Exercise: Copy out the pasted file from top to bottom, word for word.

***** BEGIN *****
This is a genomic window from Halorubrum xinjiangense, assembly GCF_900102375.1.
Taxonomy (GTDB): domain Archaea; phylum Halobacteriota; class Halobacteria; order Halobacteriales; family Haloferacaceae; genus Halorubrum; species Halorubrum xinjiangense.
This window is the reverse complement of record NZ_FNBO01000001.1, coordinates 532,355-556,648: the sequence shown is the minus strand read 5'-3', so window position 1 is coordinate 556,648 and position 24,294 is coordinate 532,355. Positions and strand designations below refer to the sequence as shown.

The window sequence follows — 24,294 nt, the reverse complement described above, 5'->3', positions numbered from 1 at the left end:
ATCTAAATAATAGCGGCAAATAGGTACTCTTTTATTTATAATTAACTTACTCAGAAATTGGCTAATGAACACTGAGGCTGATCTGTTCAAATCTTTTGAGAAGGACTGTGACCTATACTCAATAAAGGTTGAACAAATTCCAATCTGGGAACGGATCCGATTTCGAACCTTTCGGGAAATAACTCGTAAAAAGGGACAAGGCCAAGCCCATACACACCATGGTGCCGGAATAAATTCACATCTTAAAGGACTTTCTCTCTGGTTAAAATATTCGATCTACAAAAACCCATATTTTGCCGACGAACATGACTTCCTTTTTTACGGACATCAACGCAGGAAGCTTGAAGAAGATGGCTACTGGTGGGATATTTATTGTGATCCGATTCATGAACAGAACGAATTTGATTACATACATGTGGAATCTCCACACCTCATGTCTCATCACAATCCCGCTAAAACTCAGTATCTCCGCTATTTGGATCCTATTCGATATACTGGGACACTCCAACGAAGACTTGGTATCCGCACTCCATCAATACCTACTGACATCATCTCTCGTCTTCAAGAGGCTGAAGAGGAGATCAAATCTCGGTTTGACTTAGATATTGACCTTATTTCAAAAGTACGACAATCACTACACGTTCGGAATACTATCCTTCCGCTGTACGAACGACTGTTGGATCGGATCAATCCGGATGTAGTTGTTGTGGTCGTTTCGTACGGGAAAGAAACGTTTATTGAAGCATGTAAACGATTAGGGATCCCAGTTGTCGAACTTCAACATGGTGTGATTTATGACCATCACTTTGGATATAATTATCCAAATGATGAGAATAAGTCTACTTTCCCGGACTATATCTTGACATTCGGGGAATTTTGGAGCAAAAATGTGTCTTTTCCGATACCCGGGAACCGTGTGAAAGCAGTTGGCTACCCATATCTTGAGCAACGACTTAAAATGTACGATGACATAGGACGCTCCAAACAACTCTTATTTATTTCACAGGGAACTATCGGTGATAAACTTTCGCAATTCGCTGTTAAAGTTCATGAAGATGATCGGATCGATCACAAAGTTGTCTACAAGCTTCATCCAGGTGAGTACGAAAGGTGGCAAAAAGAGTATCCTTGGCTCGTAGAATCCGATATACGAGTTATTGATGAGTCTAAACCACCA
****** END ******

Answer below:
This is a genomic window from Halorubrum xinjiangense, assembly GCF_900102375.1.
Taxonomy (GTDB): domain Archaea; phylum Halobacteriota; class Halobacteria; order Halobacteriales; family Haloferacaceae; genus Halorubrum; species Halorubrum xinjiangense.
This window is the reverse complement of record NZ_FNBO01000001.1, coordinates 532,355-556,648: the sequence shown is the minus strand read 5'-3', so window position 1 is coordinate 556,648 and position 24,294 is coordinate 532,355. Positions and strand designations below refer to the sequence as shown.

The window sequence follows — 24,294 nt, the reverse complement described above, 5'->3', positions numbered from 1 at the left end:
ATCTAAATAATAGCGGCAAATAGGTACTCTTTTATTTATAATTAACTTACTCAGAAATTGGCTAATGAACACTGAGGCTGATCTGTTCAAATCTTTTGAGAAGGACTGTGACCTATACTCAATAAAGGTTGAACAAATTCCAATCTGGGAACGGATCCGATTTCGAACCTTTCGGGAAATAACTCGTAAAAAGGGACAAGGCCAAGCCCATACACACCATGGTGCCGGAATAAATTCACATCTTAAAGGACTTTCTCTCTGGTTAAAATATTCGATCTACAAAAACCCATATTTTGCCGACGAACATGACTTCCTTTTTTACGGACATCAACGCAGGAAGCTTGAAGAAGATGGCTACTGGTGGGATATTTATTGTGATCCGATTCATGAACAGAACGAATTTGATTACATACATGTGGAATCTCCACACCTCATGTCTCATCACAATCCCGCTAAAACTCAGTATCTCCGCTATTTGGATCCTATTCGATATACTGGGACACTCCAACGAAGACTTGGTATCCGCACTCCATCAATACCTACTGACATCATCTCTCGTCTTCAAGAGGCTGAAGAGGAGATCAAATCTCGGTTTGACTTAGATATTGACCTTATTTCAAAAGTACGACAATCACTACACGTTCGGAATACTATCCTTCCGCTGTACGAACGACTGTTGGATCGGATCAATCCGGATGTAGTTGTTGTGGTCGTTTCGTACGGGAAAGAAACGTTTATTGAAGCATGTAAACGATTAGGGATCCCAGTTGTCGAACTTCAACATGGTGTGATTTATGACCATCACTTTGGATATAATTATCCAAATGATGAGAATAAGTCTACTTTCCCGGACTATATCTTGACATTCGGGGAATTTTGGAGCAAAAATGTGTCTTTTCCGATACCCGGGAACCGTGTGAAAGCAGTTGGCTACCCATATCTTGAGCAACGACTTAAAATGTACGATGACATAGGACGCTCCAAACAACTCTTATTTATTTCACAGGGAACTATCGGTGATAAACTTTCGCAATTCGCTGTTAAAGTTCATGAAGATGATCGGATCGATCACAAAGTTGTCTACAAGCTTCATCCAGGTGAGTACGAAAGGTGGCAAAAAGAGTATCCTTGGCTCGTAGAATCCGATATACGAGTTATTGATGAGTCTAAACCACCA